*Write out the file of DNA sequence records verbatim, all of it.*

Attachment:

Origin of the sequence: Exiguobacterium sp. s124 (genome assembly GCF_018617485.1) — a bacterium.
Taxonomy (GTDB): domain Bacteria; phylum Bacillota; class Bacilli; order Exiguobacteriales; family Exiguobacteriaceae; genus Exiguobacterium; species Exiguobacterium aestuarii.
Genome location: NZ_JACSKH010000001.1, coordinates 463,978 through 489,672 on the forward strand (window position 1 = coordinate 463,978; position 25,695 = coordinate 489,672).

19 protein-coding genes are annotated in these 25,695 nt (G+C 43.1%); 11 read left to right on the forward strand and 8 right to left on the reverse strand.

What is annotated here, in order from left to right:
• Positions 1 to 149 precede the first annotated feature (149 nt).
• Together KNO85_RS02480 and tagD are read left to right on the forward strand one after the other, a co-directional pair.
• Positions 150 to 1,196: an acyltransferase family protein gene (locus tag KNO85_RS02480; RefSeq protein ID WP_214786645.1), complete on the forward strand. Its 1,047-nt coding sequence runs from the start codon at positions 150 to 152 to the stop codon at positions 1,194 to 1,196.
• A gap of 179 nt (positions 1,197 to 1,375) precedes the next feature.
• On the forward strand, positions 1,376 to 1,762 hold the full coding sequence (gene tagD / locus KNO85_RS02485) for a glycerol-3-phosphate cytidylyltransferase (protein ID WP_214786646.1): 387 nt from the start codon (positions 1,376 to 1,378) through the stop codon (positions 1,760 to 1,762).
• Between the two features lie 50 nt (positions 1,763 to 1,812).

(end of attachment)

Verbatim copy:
Origin of the sequence: Exiguobacterium sp. s124 (genome assembly GCF_018617485.1) — a bacterium.
Taxonomy (GTDB): domain Bacteria; phylum Bacillota; class Bacilli; order Exiguobacteriales; family Exiguobacteriaceae; genus Exiguobacterium; species Exiguobacterium aestuarii.
Genome location: NZ_JACSKH010000001.1, coordinates 463,978 through 489,672 on the forward strand (window position 1 = coordinate 463,978; position 25,695 = coordinate 489,672).

19 protein-coding genes are annotated in these 25,695 nt (G+C 43.1%); 11 read left to right on the forward strand and 8 right to left on the reverse strand.

What is annotated here, in order from left to right:
• Positions 1 to 149 precede the first annotated feature (149 nt).
• Together KNO85_RS02480 and tagD are read left to right on the forward strand one after the other, a co-directional pair.
• Positions 150 to 1,196: an acyltransferase family protein gene (locus tag KNO85_RS02480; RefSeq protein ID WP_214786645.1), complete on the forward strand. Its 1,047-nt coding sequence runs from the start codon at positions 150 to 152 to the stop codon at positions 1,194 to 1,196.
• A gap of 179 nt (positions 1,197 to 1,375) precedes the next feature.
• On the forward strand, positions 1,376 to 1,762 hold the full coding sequence (gene tagD / locus KNO85_RS02485) for a glycerol-3-phosphate cytidylyltransferase (protein ID WP_214786646.1): 387 nt from the start codon (positions 1,376 to 1,378) through the stop codon (positions 1,760 to 1,762).
• Between the two features lie 50 nt (positions 1,763 to 1,812).